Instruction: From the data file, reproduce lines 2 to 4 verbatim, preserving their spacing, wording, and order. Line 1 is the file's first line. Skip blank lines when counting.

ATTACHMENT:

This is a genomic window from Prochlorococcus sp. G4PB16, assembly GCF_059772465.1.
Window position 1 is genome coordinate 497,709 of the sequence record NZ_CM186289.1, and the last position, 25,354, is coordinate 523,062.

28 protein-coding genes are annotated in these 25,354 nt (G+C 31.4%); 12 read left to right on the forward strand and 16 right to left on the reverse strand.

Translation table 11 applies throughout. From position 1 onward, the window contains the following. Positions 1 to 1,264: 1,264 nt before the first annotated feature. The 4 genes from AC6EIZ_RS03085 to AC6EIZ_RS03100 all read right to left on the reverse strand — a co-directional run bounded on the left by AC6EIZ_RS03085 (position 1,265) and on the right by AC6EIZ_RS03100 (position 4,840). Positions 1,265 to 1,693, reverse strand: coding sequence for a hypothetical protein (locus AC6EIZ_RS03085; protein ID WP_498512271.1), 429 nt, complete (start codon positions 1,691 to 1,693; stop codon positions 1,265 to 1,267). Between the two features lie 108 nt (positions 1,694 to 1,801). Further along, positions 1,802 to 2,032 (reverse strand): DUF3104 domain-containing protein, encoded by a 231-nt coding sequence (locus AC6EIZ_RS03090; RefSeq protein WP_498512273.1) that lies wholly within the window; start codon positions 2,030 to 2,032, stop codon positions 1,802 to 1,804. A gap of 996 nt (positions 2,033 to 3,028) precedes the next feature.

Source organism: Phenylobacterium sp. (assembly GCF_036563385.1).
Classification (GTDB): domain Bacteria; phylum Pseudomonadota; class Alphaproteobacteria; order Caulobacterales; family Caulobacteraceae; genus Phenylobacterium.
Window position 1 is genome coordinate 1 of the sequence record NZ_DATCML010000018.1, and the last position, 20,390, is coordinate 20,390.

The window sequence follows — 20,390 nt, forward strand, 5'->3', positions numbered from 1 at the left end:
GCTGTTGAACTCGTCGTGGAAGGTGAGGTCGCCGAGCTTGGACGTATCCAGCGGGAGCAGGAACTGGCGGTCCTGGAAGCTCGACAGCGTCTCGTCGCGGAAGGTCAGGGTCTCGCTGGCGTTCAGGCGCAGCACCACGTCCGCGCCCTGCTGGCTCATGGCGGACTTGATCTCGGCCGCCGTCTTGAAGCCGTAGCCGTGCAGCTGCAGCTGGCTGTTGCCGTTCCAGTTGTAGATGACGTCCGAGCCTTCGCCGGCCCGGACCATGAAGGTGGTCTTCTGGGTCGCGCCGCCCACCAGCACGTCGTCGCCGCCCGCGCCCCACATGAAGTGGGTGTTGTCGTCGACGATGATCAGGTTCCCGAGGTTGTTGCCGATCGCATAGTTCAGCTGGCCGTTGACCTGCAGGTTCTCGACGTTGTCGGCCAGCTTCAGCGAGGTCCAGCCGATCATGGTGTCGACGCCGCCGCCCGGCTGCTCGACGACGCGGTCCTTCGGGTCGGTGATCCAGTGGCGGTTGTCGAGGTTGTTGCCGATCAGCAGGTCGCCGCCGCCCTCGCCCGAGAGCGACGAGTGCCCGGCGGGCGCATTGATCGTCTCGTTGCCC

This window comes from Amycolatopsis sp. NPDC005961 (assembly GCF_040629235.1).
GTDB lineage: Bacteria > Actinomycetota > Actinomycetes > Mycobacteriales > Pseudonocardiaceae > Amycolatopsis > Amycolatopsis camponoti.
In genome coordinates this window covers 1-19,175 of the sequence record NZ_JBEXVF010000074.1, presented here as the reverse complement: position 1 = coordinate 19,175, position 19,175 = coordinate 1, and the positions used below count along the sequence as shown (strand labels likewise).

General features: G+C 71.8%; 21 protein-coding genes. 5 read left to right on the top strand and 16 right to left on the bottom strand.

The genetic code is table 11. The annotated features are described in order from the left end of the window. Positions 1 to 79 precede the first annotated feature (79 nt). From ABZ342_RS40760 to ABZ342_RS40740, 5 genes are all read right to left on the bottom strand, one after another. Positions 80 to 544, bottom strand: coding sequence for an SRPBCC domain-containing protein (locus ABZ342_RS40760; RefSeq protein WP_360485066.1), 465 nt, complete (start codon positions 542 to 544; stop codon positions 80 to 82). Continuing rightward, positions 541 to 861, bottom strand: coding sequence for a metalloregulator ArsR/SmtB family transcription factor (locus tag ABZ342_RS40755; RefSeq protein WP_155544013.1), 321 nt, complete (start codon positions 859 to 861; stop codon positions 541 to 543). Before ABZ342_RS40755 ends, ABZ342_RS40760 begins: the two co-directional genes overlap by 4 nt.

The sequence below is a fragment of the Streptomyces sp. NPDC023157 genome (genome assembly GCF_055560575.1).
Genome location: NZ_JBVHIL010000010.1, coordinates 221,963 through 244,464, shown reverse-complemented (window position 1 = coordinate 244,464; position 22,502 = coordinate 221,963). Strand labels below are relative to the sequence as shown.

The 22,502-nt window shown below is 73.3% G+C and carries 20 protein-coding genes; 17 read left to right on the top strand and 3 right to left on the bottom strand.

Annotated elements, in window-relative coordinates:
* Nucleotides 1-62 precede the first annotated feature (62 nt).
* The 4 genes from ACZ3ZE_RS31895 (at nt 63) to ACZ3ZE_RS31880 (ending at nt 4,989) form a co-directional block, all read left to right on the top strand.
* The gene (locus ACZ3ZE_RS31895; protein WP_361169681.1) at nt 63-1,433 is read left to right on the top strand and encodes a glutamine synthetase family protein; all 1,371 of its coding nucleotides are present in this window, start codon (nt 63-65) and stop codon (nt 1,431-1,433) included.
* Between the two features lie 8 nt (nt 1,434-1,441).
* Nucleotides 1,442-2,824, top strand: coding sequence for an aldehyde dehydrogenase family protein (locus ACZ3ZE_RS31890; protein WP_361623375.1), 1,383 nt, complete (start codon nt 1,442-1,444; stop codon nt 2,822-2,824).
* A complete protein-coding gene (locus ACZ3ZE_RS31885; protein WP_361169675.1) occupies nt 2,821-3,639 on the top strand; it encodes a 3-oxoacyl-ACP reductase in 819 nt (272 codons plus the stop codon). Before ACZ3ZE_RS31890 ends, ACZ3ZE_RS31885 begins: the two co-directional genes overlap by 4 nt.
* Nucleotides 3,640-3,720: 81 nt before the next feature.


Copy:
Window position 1 is genome coordinate 497,709 of the sequence record NZ_CM186289.1, and the last position, 25,354, is coordinate 523,062.

28 protein-coding genes are annotated in these 25,354 nt (G+C 31.4%); 12 read left to right on the forward strand and 16 right to left on the reverse strand.

Translation table 11 applies throughout. From position 1 onward, the window contains the following. Positions 1 to 1,264: 1,264 nt before the first annotated feature. The 4 genes from AC6EIZ_RS03085 to AC6EIZ_RS03100 all read right to left on the reverse strand — a co-directional run bounded on the left by AC6EIZ_RS03085 (position 1,265) and on the right by AC6EIZ_RS03100 (position 4,840). Positions 1,265 to 1,693, reverse strand: coding sequence for a hypothetical protein (locus AC6EIZ_RS03085; protein ID WP_498512271.1), 429 nt, complete (start codon positions 1,691 to 1,693; stop codon positions 1,265 to 1,267). Between the two features lie 108 nt (positions 1,694 to 1,801). Further along, positions 1,802 to 2,032 (reverse strand): DUF3104 domain-containing protein, encoded by a 231-nt coding sequence (locus AC6EIZ_RS03090; RefSeq protein WP_498512273.1) that lies wholly within the window; start codon positions 2,030 to 2,032, stop codon positions 1,802 to 1,804. A gap of 996 nt (positions 2,033 to 3,028) precedes the next feature.